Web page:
Graduation Year


Document Type




Degree Name

Doctor of Philosophy (Ph.D.)

Degree Granting Department

Curriculum and Instruction

Major Professor

Michael J. Berson, Ph.D.

Committee Member

Vonzell Agosto, Ph.D.

Committee Member

Darlene DeMarie, Ph.D.

Committee Member

Cheryl R. Ellerbrock, Ph.D.


social networking, Marcia, technology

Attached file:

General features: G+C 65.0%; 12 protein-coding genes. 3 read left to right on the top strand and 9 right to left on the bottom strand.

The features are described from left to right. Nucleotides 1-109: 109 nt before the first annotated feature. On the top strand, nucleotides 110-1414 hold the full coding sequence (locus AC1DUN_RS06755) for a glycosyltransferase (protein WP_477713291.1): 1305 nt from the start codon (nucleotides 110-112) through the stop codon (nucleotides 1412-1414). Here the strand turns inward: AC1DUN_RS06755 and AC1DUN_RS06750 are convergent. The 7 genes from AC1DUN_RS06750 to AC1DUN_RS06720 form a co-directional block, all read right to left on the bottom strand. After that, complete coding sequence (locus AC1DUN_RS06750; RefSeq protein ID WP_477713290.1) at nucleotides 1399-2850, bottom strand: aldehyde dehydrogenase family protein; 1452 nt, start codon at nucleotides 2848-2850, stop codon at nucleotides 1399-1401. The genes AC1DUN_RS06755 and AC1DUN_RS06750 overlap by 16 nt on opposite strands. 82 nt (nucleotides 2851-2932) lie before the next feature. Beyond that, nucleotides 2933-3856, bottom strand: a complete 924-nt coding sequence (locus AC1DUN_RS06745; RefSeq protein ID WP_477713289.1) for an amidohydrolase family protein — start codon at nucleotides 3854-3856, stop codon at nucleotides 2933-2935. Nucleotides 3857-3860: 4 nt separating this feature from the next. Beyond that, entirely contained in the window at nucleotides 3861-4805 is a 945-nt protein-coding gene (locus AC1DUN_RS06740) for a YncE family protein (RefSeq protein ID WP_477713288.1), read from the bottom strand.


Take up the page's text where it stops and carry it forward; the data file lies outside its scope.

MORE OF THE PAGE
The expanding landscape of social media offers users several platforms to introduce into their lifestyle choices. Facebook continues to be one of the most ubiquitous social media platforms in the United States (Pew Research Center, 2015), and its use in educational contexts has become an area of inquiry. This study examines how a sample of high school seniors in an IB psychology class use social media, specifically, Facebook by inquiring into the interrelationship between social media use, identity formation, and personal teacher pedagogy as part of instruction. The research questions for this study were: Question 1- How are students using social media platforms during their senior-year of high school? Question 2- In what ways does Marcia’s model of adolescence identity type help to explain potential differences in Facebook use among adolescents? Question 3- In what ways are students’ Facebook practices and teaching practices that relies on social media responsive to one another? Following ethical guidelines as prescribed by IRB procedures, participants were surveyed and categorized by their respective identity type using Marcia’s (1967) model of adolescence identity type. Utilizing a socioconstructionist theoretical framework and Marcia’s model, journal entries, interview data, and Facebook observations from four students were analyzed over a four-week period. Findings revealed that identity achievement students regarded their social media use as active and were more likely to use Facebook to research future goals. These students felt Facebook deepened interests in aspects of their identity and often used Facebook to follow-up with classwork/homework. Moratorium students regarded their Facebook use as passive and did not feel their online use deepened their identity development. All students agreed that their current Facebook profiles no longer represent their identities accurately. Gender differences, recommendations for classroom inclusion of Facebook, and personal reflections on pedagogy were also described.